After a survey last fall of card carrying medical marijuana patients in New Mexico found demand out-stripped supply, the state Department of Health has been under direct orders from a district judge to solve an annual 8,000 pound medical marijuana shortage.

credit: Nic McPhee

With college graduation right around the corner some New Mexico lawmakers are drawing attention to a bill in Congress that would allow people to refinance their old student loans with the federal government for lower interest rates.

So far 32 lawmakers have signed onto the measure, including New Mexico’s Senator Martin Heinrich, who says the government shouldn’t be in the business of predatory lending.

“I don’t think we should be financing our government operations by charging high interest rates to student loans,” Heinrich said.

my_southborough via Creative Commons

KUNM's Public Health correspondent Marisa Demarco recently completed a three part series on the use of solitary confinement in New Mexico prisons and jails.

A recent report co-authored by the New Mexico Center on Law and Poverty and the American Civil Liberties Union New Mexico found the practice to be not only ineffective, but inhumane and expensive.  

Demarco explained to KUNM's Rita Daniels that some inmates were put in segregation for really long periods of time, over two years in one case.

Wiki Creative Commons

New Mexico’s Democratic Congressional delegation is teaming up with a state lawmaker in an appeal to the US Customs and Border Patrol to change their policy of seizing medical marijuana. 

The federal government has said as long as states abide by 8 specific guidelines - like not selling marijuana to minors or allowing people to drive under the influence – they won’t prosecute for marijuana. However, Border Patrol agents continue to confiscate medical pot. 

Rita Daniels

Americans throw a lot of food away, and that’s having a huge impact on the environment.   A study by the UN Agriculture and Land commission found that if buried food scraps in landfills were a country of their own they would be the third largest emitter of greenhouse gases on the planet. New Mexicans are working to keep food out of the landfill, but the efforts are ripe with challenge.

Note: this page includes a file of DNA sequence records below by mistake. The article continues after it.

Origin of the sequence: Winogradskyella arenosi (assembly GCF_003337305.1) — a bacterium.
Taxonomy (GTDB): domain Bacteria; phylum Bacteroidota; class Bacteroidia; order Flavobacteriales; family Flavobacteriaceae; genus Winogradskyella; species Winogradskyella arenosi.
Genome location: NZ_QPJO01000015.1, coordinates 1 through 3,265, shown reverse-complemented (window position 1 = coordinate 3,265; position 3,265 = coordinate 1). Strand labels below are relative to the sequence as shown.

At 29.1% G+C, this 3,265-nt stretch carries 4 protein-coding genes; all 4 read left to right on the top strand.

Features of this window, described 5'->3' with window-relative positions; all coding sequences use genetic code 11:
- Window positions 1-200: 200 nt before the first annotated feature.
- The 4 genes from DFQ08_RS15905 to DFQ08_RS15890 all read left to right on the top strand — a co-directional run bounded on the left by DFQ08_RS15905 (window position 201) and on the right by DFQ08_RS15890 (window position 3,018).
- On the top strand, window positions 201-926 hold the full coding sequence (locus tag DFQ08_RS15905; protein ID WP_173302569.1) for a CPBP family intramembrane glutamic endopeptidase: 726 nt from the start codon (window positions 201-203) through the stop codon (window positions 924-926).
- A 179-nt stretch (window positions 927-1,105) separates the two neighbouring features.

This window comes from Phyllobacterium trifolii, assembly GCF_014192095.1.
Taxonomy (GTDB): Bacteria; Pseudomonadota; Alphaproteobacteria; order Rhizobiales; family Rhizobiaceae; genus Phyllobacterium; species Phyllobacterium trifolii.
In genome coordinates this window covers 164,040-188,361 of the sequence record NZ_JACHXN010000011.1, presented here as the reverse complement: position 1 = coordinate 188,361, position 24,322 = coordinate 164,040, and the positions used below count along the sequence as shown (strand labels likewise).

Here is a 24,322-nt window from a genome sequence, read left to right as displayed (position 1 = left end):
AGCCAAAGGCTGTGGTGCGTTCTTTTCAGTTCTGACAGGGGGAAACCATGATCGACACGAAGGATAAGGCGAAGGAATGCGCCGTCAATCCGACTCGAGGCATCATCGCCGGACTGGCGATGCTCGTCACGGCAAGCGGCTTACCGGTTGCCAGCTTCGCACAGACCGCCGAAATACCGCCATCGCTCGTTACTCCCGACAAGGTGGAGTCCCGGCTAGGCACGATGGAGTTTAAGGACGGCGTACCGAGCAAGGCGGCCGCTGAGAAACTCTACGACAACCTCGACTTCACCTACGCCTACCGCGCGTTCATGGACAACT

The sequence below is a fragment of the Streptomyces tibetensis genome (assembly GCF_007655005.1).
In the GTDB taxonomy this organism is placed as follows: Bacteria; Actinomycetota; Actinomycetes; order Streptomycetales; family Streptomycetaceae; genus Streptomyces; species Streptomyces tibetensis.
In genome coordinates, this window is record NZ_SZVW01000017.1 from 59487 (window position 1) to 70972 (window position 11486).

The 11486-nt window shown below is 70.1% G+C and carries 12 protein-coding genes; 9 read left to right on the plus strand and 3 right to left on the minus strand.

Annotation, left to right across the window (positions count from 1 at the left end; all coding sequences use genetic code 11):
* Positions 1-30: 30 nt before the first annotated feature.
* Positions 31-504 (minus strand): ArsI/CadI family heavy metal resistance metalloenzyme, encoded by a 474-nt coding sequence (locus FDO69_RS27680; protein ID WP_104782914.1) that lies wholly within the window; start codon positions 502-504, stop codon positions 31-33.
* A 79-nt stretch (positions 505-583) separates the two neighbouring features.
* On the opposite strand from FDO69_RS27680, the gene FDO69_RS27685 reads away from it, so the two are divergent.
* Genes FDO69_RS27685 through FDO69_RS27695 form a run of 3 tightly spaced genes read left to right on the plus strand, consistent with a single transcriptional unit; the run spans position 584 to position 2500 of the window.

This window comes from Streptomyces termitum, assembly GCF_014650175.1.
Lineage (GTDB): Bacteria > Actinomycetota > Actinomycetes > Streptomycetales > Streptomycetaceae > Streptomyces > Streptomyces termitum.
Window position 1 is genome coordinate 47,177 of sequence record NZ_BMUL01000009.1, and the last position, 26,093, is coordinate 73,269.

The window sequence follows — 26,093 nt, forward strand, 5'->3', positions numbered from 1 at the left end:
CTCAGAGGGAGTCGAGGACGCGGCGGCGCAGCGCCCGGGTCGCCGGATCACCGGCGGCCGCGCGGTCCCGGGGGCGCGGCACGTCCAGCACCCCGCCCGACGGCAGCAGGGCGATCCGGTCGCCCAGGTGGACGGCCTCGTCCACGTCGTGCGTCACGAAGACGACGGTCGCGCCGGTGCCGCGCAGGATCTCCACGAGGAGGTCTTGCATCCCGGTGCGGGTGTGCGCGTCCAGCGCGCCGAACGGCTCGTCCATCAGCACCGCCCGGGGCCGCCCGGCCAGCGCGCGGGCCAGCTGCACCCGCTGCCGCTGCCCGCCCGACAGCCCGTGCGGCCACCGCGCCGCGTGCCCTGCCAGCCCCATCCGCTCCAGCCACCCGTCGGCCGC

Courtesy of NPS


There are almost 100 miles of rural uninhabited land surrounding Chaco Culture National Historic Park in North Western New Mexico. The area has long been known as an epic place to view the wonders of the night sky. On Thursday, the park is celebrating it's designation as an International Dark Sky Park.

With virutally zero light pollution around, once the sun sinks below the horizon, visitors are engulfed in utter darkness.

A scathing report has been released by the Department of Justice that accuses Albuquerque Police Department of engaging in patterns and practices of excessive force. 

After a spike in officer-involved shootings, federal investigators spent 16 months poring over police reports and interviewing hundreds of people who claim they or their family members were victims of police brutality.  


For the 3rd time since its inception, the reality public television series Antiques Roadshow is coming to Albuquerque. We go behind the scenes and explore what makes inanimate objects valuable. For a chance to win free tickets to the upcoming New Mexico event, apply here by Monday, April 7th.

On Tuesday a civil rights group filed what is the second lawsuit against the state of New Mexico, alleging that the public education system violates the constitutional rights of low-income children and those for whom English is a second language.


The Mexican American Legal Defense and Educational Fund brought the lawsuit on behalf of 51 plaintiffs made up of parents and students of 6 different school districts scattered across the state.


A still from the Daily Lobo's news show "The Howl"


Late Sunday night, protesters convened again in front of police headquarters, and tear gas was dispersed for the second time. The group disbanded but vowed to return. Stay tuned to KUNM 89.9 and kunm.org for updates.

The day started with city government websites going dark. The hacker collective Anonymous had called for a protest of the Albuquerque Police Department.

Horrified by the recent deadly shooting of 38 year-old James Boyd, members of Albuquerque's Police Oversight Task Force addressed reporters this morning, calling for an independent investigation into the incident. 


The group, appointed by the city council, is asking that their recommendations, which call for heavy handed civilian oversight of the Albuquerque Police Department, APD, be adopted in full.